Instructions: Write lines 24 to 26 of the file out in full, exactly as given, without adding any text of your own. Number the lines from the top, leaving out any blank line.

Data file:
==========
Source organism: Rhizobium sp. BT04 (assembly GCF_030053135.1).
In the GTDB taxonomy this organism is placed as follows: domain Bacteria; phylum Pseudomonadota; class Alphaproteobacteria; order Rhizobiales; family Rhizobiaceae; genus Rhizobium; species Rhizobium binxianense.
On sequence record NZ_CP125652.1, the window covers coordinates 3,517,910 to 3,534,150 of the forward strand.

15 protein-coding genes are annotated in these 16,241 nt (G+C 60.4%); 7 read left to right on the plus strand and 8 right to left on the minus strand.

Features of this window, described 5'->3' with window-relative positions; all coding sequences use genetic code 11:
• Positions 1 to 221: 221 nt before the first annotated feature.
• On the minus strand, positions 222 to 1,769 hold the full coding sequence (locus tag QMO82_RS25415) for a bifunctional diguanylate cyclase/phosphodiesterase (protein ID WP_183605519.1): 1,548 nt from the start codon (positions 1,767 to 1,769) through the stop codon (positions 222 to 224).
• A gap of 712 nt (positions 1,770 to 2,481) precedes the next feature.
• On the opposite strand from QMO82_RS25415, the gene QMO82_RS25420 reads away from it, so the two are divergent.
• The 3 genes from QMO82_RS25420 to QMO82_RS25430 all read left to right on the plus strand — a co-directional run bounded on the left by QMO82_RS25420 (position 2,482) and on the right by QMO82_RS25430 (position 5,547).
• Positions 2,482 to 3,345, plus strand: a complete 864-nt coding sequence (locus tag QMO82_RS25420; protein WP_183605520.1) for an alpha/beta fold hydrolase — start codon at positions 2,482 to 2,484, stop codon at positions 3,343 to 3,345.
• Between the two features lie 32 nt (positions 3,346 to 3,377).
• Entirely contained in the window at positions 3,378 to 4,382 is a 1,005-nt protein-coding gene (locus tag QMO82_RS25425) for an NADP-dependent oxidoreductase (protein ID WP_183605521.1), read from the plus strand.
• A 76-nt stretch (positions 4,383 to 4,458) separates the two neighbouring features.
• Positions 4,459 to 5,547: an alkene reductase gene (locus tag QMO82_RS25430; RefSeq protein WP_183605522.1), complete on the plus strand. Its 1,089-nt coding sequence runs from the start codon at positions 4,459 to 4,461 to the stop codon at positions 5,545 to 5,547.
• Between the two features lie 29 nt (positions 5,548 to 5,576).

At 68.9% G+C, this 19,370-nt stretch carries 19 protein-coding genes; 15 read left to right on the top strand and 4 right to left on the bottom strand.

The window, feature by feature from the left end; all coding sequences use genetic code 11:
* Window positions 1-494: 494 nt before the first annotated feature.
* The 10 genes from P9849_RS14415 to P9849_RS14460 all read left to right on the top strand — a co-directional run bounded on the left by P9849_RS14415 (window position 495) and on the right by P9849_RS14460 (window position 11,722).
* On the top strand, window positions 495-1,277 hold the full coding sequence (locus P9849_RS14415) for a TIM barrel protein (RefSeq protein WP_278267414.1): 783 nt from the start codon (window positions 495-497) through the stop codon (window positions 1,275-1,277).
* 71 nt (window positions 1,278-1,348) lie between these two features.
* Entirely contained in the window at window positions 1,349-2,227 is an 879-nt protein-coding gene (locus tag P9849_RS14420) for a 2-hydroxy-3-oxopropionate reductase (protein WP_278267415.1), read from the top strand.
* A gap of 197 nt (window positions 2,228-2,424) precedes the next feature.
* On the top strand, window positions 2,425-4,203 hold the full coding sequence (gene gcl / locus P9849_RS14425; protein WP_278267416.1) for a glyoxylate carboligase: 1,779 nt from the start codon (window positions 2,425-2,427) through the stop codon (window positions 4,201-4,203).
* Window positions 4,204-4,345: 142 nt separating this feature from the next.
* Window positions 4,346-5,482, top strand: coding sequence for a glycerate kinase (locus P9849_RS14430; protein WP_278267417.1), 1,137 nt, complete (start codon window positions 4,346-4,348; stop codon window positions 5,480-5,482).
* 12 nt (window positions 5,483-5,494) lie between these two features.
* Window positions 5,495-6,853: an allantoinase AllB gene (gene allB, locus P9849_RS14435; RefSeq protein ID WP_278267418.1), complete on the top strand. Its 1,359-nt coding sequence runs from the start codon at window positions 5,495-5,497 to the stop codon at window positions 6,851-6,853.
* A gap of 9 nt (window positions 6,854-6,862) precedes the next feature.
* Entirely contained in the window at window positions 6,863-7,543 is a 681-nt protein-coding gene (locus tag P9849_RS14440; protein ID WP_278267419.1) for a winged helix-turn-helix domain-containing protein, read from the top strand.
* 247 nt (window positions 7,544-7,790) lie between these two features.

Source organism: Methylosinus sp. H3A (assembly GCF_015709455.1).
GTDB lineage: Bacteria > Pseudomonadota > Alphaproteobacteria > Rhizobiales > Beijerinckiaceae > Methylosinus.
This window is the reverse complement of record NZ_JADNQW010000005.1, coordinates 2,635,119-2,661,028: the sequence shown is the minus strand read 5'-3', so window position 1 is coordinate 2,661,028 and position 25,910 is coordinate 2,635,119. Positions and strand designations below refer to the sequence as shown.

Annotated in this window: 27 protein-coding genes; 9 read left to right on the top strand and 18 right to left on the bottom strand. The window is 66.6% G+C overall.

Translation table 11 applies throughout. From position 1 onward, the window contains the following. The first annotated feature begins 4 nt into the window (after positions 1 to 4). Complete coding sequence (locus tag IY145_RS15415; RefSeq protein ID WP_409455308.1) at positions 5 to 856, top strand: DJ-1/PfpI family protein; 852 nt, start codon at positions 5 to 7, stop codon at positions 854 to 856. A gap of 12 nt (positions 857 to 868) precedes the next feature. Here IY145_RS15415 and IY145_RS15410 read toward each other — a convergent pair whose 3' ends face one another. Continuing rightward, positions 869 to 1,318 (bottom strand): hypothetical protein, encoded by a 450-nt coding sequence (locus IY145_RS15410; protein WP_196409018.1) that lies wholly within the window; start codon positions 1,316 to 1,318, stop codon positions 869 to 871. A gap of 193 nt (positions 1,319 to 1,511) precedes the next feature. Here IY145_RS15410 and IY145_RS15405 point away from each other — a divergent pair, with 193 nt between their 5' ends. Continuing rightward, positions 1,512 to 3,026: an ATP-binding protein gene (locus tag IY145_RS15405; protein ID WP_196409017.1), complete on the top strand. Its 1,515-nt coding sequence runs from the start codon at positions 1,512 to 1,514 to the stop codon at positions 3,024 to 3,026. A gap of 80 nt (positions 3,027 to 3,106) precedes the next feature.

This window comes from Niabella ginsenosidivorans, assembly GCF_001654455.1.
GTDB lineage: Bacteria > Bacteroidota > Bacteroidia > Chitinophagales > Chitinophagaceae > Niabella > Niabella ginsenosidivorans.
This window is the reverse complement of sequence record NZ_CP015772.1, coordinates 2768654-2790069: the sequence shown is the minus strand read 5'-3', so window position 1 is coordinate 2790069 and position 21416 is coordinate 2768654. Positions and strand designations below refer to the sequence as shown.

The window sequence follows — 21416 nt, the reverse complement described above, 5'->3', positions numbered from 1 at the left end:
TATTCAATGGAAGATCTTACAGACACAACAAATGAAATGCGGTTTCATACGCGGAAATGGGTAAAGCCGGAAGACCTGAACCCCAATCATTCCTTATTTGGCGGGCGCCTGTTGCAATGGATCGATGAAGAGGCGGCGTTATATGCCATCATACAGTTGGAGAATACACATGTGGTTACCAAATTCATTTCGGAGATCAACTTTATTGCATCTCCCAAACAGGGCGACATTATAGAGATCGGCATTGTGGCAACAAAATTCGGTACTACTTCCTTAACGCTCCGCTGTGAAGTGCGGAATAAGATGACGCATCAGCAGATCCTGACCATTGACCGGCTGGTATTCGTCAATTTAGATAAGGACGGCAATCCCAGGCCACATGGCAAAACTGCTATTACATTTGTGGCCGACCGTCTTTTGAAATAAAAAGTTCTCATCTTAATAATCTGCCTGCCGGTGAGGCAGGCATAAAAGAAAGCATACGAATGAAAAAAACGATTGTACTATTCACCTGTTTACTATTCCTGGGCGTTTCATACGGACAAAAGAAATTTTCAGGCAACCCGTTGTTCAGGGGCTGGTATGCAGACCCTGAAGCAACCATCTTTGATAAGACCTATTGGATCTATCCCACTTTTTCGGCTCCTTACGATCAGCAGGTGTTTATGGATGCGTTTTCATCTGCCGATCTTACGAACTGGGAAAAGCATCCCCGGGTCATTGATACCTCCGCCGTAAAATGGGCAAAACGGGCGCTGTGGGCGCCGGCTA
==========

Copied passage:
* A gap of 197 nt (window positions 2,228-2,424) precedes the next feature.
* On the top strand, window positions 2,425-4,203 hold the full coding sequence (gene gcl / locus P9849_RS14425; protein WP_278267416.1) for a glyoxylate carboligase: 1,779 nt from the start codon (window positions 2,425-2,427) through the stop codon (window positions 4,201-4,203).
* Window positions 4,204-4,345: 142 nt separating this feature from the next.